The old adage says, “Time is money.” As I mentioned in part 1 of this series, I’ve lived most of my life without a lot of money, so bargain hunting is ingrained!
I grew up understanding, then, that if you didn’t have the money for something, then you must use your time to acquire it some other way. Don’t have the money to buy a dress from the store? Then use your time to sew one. Can’t afford to eat out? Then you must take the time to cook a meal at home. After all, everybody has 24 hours in each day, even if we don’t have any money.
With our current economy, who isn’t trying to save as much money as possible? So, it’s been logical to use a bit more time if it helps us save money.
But life just seems to be getting faster, so now we don’t have any time to spare! What do you do, then, when your goal to save money is consuming too much of your time?
I was frustrated by this very conflict until God helped me figure out how to easily determine if I was really saving money when I took extra time to shop around for grocery bargains. I’m sharing this info with you because I believe I’m not the only one who struggles with this. You may even find this helpful for shopping needs beyond groceries!
Part 1 shows you how to calculate your gas expense when you drive to multiple stores just to get the lowest sticker prices on items. Besides the sticker prices for items, your gasoline expenditure is the next easiest cost to see whether you’re saving or wasting, for real dollars are spent every time you fill the tank. Suddenly, that special deal at the store I don’t usually go to doesn’t seem so special anymore!
But your gasoline cost is not the only extra price tag to add on to the sticker price! There’s also the cost of your time. This is especially true for those who work a paying job, but it’s still applicable to those of us who are stay-at-home moms.
The Time-Cost Formula
To figure out your cost in time you need to know how much your time is worth. If you receive a fixed wage (hourly or salary), simply determine how much you are getting paid per hour at your job. For those of us who don’t work for direct pay, I’ve assumed we are at least worth $10/hour. This will be the amount used in my examples.
Now that you know your hourly worth, divide it by 60 minutes. $10/hr divided by 60 minutes/hr = .1666… (17 cents/minute).
Next, you need to know how long it will take you to drive to each store directly from your house. If you learned the distance of each store from you home via your smartphone or computer assistant program—as explained in Part 1, you were also told the time it takes to travel that distance. If a map app doesn’t tell you the travel time, then you’ll have to do it the old-fashioned way: keep track of the time as you actually drive that distance.
Armed with your driving times and the monetary value of your every minute, you can now multiply the two and find out what your bargain-shopping trip is costing you. Example: Store A is a 5-minute drive one way, so 5 minutes x 17 cents = 85 cents one way, or $1.70 for a round trip. Store B is 11 minutes from home, so 11 x .17 = $1.87 one way, or $3.74.
A Real-Life Scenario
Let’s put all this number-crunching into a real-life scenario. Every week, I need to buy 3 gallons of milk for my family, and this weekend I also need an avocado.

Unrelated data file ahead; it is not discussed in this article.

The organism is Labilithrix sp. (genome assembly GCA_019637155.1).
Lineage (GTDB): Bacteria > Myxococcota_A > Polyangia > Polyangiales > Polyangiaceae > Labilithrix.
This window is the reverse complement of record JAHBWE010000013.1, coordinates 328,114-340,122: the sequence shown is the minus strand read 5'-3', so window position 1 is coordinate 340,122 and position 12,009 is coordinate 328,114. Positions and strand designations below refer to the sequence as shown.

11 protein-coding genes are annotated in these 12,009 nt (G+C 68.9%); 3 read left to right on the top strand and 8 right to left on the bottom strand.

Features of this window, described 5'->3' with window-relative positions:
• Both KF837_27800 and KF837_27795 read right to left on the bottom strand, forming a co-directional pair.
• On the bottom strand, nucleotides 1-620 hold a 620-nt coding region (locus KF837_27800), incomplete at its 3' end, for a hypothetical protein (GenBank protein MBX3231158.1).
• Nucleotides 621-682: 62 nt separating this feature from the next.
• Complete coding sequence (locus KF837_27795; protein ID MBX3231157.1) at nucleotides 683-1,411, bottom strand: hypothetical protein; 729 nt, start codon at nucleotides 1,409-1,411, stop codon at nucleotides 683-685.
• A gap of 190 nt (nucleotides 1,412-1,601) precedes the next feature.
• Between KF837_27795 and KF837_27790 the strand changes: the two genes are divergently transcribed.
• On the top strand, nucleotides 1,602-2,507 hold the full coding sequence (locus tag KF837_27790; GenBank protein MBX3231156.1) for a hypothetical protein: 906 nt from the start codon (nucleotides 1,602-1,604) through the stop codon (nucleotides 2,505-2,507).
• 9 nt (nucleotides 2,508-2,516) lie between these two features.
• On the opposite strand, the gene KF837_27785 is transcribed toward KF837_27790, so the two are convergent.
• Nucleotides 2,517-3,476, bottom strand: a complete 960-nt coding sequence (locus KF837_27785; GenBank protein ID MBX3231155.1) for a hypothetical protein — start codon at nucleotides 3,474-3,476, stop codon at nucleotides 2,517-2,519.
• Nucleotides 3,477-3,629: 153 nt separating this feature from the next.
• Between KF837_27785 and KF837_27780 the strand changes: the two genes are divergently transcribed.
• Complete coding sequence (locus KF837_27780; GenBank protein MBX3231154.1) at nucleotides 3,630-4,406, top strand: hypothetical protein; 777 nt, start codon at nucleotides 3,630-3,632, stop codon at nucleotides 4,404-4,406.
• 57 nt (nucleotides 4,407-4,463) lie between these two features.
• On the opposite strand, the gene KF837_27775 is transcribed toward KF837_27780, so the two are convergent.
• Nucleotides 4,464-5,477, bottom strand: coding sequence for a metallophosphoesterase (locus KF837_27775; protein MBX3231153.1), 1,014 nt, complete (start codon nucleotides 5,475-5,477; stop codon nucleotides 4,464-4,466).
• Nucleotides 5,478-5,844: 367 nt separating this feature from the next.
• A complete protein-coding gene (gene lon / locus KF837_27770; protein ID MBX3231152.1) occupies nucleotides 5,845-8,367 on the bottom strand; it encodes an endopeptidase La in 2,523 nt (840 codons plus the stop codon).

Normally, I do my twice-monthly grocery shopping at Store B (2.8 miles/11 minutes away) because it has more stuff, including non-food items, than Store A. B’s milk is cheaper ($1.97 last time I checked), and they’re having a sale on avocados (77 cents each), which usually are $1 or more at any store.
But Store A is closer (1.6 miles & 5 minutes one way), and their milk was $2 last time I was there. I have no idea what they’re charging for an avocado.
Just driving to and from Store B costs me $4.36 total in gas (2.8 miles x .11/mile =.31 one way or .62 round trip) and time (11 minutes x .17/minute =$1.87 one way or $3.74 round trip). The drive to Store A costs me only $2.06 (1.6 miles; 5 minutes).
The difference between these 2 stores is $2.30 in just gas and travel time. Will I truly save that much by going the extra distance and time for the cheaper priced milk and avocado?
What are the chances that Store A’s price for an avocado will be $2.30 more than Store B’s price? If you guessed slim to none, then you are correct!
Even though Store A’s milk price had gone up to $2.09, it was still cheaper to go the shorter distance. Their avocado was $1.29, so I paid 52 cents more for the avocado and an extra 12 cents for each gallon of milk—an extra 36 cents total for the milk (assuming Store B’s milk price hadn’t also gone up!).
Instead of paying the extra $2.30 to go to Store B for cheaper sticker prices, I paid only 88 cents more by saving my gas and my time!
Admittedly, the immediate payout of savings or expense based on sticker prices is very obvious, while the gas and time price tags are much less obvious. (Although, my husband did notice I was home much quicker than usual. I saved a few minutes and got back to what I really wanted to do quicker! And that’s going to add up to bigger chunks eventually!)
Clearly, then, it is extremely valuable to take a few minutes to calculate what it’s costing you in time and gas. I strongly suggest that you write this info down somewhere, so you can easily remember the gas and time price tags that must be added to any sales you’re tempted to chase around after. Your price tag for every minute you spend crunching these numbers will surely be recouped quickly as you start limiting the number of trips to various stores!
But what about [special circumstance]? Yes, there are some situations that could make all this a moot point. We’ll consider those in Part 3: “Mitigating Circumstances,” so be sure to keep reading.
In general, though, being aware of what you are spending on gas and time when bargain shopping is critical to determining whether you’re really saving any money.
Thanks for reading!